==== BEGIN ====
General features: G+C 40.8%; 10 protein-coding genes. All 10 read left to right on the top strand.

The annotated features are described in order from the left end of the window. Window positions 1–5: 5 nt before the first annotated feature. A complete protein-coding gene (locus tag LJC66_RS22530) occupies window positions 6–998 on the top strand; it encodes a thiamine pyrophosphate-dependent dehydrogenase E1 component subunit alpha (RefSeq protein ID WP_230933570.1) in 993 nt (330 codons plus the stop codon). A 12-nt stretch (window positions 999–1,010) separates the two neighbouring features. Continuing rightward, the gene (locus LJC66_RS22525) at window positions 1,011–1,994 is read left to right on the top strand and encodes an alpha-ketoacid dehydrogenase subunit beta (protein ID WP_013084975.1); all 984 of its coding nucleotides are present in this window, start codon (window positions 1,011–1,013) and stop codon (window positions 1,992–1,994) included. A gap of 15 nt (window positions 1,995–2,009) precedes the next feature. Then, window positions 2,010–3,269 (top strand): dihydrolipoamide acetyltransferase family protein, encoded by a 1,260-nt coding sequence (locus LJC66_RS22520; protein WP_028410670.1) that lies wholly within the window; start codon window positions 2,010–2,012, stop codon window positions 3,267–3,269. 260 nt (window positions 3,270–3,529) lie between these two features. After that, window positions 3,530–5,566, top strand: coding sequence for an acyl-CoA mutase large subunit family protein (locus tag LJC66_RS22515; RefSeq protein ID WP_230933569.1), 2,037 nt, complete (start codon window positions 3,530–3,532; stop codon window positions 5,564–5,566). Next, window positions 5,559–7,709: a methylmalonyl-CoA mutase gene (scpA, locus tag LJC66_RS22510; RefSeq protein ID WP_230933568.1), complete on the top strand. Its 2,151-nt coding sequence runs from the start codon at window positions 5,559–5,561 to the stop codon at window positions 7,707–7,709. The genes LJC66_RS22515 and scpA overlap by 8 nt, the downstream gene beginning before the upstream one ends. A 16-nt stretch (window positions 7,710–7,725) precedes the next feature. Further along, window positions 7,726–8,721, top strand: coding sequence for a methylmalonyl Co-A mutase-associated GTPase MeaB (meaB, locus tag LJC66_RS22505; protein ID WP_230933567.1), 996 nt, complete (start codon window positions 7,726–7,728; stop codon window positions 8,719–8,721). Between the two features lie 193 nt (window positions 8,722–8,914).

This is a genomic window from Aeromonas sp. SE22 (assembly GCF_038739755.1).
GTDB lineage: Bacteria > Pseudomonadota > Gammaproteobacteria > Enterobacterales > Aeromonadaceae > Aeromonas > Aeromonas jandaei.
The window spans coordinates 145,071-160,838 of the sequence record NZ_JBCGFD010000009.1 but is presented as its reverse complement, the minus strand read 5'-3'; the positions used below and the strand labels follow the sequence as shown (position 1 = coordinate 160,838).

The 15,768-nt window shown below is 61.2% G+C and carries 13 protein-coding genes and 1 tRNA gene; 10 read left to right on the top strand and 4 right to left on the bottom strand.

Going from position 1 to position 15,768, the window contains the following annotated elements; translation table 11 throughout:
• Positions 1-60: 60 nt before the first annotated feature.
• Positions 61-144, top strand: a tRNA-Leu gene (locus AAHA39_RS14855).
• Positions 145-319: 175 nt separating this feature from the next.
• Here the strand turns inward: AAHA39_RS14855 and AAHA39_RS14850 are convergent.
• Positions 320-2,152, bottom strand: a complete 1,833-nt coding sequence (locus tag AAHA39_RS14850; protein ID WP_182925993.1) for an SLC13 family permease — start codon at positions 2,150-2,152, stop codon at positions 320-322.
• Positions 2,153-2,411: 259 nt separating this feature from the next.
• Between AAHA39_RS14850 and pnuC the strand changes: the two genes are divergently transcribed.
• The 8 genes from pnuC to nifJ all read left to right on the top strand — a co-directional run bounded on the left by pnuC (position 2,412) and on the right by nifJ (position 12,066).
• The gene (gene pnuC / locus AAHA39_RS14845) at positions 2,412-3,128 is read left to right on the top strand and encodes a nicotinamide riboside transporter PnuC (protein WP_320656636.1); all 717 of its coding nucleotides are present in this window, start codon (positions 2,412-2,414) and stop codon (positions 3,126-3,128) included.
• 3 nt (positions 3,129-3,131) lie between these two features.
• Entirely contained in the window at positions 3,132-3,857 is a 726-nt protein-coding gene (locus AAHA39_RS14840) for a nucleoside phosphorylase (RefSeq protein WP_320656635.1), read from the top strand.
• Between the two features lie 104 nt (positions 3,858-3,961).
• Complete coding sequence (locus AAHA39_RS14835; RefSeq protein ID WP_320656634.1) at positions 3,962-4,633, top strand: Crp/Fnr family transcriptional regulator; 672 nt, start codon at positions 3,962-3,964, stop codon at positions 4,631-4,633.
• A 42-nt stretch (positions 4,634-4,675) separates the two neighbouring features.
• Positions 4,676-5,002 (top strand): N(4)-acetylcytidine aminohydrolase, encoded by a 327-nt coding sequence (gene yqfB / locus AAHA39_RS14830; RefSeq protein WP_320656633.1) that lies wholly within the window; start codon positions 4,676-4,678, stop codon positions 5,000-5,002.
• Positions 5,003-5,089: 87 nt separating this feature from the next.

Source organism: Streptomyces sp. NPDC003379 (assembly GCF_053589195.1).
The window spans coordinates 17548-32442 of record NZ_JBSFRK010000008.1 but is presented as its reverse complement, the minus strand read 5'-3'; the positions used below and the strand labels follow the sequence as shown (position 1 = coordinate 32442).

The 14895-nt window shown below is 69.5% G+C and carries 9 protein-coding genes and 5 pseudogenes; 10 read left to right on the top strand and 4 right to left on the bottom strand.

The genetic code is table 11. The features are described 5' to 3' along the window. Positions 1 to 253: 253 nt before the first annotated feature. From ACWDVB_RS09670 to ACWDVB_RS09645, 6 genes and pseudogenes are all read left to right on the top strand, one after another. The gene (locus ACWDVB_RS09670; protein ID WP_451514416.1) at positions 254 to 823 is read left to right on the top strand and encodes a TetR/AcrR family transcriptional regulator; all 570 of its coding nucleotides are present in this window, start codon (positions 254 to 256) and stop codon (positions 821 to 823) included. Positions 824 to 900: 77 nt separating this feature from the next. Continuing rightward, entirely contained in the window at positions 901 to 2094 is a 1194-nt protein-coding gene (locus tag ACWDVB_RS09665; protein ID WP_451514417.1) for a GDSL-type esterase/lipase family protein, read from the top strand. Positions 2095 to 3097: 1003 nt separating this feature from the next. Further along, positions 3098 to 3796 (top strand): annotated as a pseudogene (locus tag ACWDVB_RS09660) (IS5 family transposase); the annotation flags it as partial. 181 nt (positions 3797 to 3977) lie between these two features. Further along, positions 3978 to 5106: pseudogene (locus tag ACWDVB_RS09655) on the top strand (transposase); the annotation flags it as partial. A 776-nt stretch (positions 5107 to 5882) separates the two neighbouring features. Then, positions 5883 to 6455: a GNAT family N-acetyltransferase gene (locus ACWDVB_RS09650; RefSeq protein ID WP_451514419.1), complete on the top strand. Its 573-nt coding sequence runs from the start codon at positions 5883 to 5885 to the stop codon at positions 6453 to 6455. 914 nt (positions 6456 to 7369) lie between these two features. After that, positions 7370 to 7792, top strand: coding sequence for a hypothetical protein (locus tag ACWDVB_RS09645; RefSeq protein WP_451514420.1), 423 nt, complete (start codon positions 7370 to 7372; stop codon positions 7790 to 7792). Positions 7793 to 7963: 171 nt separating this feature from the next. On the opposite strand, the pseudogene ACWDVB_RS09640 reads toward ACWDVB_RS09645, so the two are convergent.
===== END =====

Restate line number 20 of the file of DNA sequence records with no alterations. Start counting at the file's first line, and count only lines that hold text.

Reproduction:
• Complete coding sequence (locus AAHA39_RS14835; RefSeq protein ID WP_320656634.1) at positions 3,962-4,633, top strand: Crp/Fnr family transcriptional regulator; 672 nt, start codon at positions 3,962-3,964, stop codon at positions 4,631-4,633.